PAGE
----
Thursday, 15 May 2014

Meadowcroft on crime

The previous post deals with the folly of the Tory policy of mandatory prison sentences for  the second offence of carnying a knife.  On a broader front my friend Michael Meadowcroft has written to the Yorkshire Post outlining wider criticisms of right wing "get tough" policies.

                                                                                                                               10th May 2014
Dear Sir

Grant Woodward’s article (Get-tough over sentences won’t stop scepticism, May 8) is yet another repetition of the standard fallacies associated with crime and deterrence.

No-one doubts that there are heinous crimes that require severe punishment but this really should not be confused with effective combating of future crime nor of prevention of re-offending. The victims of violent crime and their families are, of course, entitled to see the perpetrators punished but it is the responsibility of the justice system, and of politicians, sensitively to explain to them the reality of what works and what does not work.

First, it is the likelihood of getting caught that is a deterrent not the severity of the sentence. Take burglary- which I am familiar with, having suffered fifteen of them - if we only convict 13% of the burglars, the odds of 15 to 2 are excellent and they will carry on, whatever the penalty. But if we caught 80% it would not be worthwhile, even with minimal penalties. The proof of this lies with motor offences. Why are all driving more slowly? Because penalties for speeding have soared? Not at all - it is simply because the advent of the dreaded speed cameras have vastly increased the likelihood of being caught.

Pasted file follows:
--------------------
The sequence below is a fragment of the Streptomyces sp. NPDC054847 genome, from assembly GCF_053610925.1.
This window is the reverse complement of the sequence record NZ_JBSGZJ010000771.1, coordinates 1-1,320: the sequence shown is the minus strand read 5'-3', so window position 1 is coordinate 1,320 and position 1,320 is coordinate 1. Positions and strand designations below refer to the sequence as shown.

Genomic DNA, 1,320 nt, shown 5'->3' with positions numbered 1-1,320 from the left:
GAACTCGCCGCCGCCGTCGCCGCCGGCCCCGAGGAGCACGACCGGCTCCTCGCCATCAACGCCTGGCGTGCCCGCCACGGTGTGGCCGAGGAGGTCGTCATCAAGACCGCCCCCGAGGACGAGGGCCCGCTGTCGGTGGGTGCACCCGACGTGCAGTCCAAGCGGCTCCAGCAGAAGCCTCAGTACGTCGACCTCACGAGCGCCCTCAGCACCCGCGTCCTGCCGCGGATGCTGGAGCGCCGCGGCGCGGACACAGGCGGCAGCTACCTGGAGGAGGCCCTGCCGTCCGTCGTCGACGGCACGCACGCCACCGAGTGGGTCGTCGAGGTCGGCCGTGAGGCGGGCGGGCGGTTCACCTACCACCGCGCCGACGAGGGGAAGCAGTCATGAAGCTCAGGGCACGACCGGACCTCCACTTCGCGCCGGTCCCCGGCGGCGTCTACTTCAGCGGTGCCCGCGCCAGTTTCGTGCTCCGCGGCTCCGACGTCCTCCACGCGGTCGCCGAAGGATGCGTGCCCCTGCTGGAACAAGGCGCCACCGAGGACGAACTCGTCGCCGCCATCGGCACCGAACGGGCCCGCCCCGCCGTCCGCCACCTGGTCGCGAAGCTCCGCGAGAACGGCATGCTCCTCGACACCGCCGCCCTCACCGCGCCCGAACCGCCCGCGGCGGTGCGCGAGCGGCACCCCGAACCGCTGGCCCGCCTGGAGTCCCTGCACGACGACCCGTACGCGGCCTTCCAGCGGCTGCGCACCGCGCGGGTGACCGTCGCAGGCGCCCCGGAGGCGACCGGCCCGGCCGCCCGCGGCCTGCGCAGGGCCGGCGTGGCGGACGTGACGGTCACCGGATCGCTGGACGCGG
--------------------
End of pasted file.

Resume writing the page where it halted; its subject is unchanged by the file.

Second, it is simply not the case that all murderers are dangerous. Many commit the crime in domestic circumstances that are highly unlikely ever to recur. A murder case I was personally closely involved with some years ago was one such. The otherwise respectable young man from a stable and loving family committed an appalling murder - a crime of passion - and was duly convicted. It was accepted by the prosecution and by the justice system that he was in no way dangerous but the mandatory life sentence meant that over ten years of his life was wasted in prison. It is also salutary to realise juries will not convict someone  who has committed the manifest “mercy killing” of a terminally ill relative if they believe that they would go to prison.

Third, prison is not an effective means of preventing re-offending for the vast majority of cases. The prisons are now so overcrowded that the prison service is unable to do the rehabilitation work it very much wants to do. There are still a few specialist units that achieve significant results, at a high cost, but these are increasingly rare. So we lock more men and women up at an immense cost and wait for them to come out and re-offend! We need many more probation officers, within the public service, in order to reduce their caseloads and to achieve the changes in behaviour that we all want.

So, please Mr Woodward, if you genuinely wish to reduce crime, look at the facts rather than the slogans and be brave enough to campaign for what works.

Yours faithfully

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